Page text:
Thousands of historic and archeological sites along the southern US coast risk being engulfed by sea-level rise by the end of the century, scientists report.

Sites under risk.

The sites at risk from rising sea-levels.
Image credits David G. Anderson et al., 2017, PLOS ONE.

Climate change isn’t putting just our future at risk — it’s also engendering out past, according to new research. More than 13,000¬†archaeological sites, historic buildings, and cultural landscapes on the Atlantic and Gulf coasts of the southeastern United States are at risk from sea-level rise and could be submerged by 2100.

No ark for this flood

The team, led by David Anderson from the University of Tennessee, Knoxville drew on data from the Digital Index of North American Archaeology (DINAA) to estimate the risk posed by sea-level rise on archaeological sites. DINAA is a platform that aggregates archeological and historical datasets compiled over the past century and from numerous sources. Its aim is to provide researchers and the public with a comprehensive view of when and where humans settled.

Based on position and elevation data, the team warns that over 13,000 sites in the southeast alone may find themselves topped with water for a mere 1 meter (3.28 ft) rise. This includes over 1,000 sites listed on the National Register of Historic Places as having important cultural properties. But things could get much, much worse.

“These numbers increase substantially with each additional 1 m rise in sea level, with >32,000 archaeological sites and >2400 NRHP properties lost should a 5 m rise occur,” the authors warn.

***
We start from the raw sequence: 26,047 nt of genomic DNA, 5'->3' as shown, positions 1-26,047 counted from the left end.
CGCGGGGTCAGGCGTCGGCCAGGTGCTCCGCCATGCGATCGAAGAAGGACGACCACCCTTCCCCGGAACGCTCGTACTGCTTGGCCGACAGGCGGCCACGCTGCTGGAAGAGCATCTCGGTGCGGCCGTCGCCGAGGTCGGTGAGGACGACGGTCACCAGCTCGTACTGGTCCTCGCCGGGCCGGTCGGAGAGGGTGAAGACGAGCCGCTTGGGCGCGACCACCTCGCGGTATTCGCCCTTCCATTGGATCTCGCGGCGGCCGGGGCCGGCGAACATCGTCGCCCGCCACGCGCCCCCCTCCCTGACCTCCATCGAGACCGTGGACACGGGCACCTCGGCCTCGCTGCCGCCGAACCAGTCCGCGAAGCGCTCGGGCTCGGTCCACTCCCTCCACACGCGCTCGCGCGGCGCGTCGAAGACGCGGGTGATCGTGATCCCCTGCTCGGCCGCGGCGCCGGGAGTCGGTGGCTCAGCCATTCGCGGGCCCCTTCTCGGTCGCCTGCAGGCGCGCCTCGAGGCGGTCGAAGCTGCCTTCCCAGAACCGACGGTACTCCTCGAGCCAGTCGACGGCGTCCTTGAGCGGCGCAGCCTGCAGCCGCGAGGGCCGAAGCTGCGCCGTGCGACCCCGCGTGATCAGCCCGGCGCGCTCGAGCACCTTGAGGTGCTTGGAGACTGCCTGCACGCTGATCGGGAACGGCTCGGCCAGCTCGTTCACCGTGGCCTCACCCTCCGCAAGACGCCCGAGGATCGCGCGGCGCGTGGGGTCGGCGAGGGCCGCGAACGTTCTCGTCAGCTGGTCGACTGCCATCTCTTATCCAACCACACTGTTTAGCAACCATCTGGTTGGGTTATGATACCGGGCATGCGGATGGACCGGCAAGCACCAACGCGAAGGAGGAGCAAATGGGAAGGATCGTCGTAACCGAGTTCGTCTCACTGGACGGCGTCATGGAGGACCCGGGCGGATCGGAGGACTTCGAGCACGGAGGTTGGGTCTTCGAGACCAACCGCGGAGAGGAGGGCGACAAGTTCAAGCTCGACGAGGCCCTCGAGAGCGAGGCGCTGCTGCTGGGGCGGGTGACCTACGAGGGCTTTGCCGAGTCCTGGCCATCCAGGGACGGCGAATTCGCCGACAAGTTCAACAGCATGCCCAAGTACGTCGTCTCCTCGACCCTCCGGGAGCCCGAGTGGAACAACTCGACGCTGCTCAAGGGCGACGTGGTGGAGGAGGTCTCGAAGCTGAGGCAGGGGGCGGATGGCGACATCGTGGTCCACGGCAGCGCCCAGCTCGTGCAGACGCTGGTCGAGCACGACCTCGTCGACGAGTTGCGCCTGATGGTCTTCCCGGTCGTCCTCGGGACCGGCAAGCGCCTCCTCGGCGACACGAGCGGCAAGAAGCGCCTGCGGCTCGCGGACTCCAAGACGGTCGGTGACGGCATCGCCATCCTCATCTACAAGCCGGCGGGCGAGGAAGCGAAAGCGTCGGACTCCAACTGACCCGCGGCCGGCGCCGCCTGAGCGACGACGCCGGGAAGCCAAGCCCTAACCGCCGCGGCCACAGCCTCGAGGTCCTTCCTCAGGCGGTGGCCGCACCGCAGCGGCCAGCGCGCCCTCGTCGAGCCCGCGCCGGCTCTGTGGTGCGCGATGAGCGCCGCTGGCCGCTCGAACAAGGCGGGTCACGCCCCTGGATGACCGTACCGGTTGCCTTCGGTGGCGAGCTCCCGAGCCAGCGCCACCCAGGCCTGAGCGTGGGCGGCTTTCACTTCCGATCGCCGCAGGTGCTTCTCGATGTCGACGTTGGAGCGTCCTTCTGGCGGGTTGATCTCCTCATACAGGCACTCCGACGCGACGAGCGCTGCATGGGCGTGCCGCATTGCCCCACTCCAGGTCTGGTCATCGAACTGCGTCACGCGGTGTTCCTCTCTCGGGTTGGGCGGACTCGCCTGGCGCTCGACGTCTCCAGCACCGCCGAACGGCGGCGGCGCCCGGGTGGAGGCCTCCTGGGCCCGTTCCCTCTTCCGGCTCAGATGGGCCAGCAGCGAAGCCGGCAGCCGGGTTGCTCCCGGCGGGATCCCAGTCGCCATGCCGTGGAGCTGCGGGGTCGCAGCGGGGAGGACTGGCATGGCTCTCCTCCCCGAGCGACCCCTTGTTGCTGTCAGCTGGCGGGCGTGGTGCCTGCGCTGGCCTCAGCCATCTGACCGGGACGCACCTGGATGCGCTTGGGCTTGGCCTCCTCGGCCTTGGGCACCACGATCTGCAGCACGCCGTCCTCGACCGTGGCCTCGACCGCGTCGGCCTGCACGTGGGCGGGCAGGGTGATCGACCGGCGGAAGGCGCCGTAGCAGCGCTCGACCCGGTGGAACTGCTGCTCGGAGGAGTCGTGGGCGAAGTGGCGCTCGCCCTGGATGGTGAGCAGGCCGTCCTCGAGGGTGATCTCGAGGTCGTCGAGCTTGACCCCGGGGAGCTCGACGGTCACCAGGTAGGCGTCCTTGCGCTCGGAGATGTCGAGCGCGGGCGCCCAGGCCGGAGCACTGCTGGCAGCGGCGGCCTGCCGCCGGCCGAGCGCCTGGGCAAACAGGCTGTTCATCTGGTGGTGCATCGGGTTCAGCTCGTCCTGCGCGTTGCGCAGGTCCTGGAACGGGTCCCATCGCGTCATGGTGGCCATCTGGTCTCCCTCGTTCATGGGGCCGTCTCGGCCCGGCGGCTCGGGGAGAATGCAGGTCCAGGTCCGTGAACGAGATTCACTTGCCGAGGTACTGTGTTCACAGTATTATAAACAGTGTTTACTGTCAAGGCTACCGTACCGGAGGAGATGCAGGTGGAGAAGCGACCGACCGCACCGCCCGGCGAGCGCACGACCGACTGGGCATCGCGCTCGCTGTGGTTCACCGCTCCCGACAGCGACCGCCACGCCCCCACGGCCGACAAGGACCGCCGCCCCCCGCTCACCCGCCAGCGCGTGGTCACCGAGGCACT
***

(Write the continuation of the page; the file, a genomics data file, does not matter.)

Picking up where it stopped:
“Many more unrecorded archaeological and historic sites will also be lost as large areas of the landscape are flooded. The displacement of millions of people due to rising seas will cause additional impacts where these populations resettle.”

Large linked data sets such as the DINAA, which can predict the potential impacts of phenomena across wide areas, are essential when developing procedures for sampling, triage, and mitigation efforts, the team explains. Therefore, they hold the key to planning and adaptation in the face of climate change, extreme weather events, and the displaced populations these will bring about — factors that could shape our civilization profoundly in the years to come.

“Sea level rise will thus result in the loss of much of the record of human habitation of the coastal margin in the Southeast,” the paper reads, “and the numbers indicate the magnitude of the impact on the archaeological record globally.”

The paper “Sea-level rise and archaeological site destruction: An example from the southeastern United States using DINAA (Digital Index of North American Archaeology)” has been published in the journal¬† PLOS ONE.

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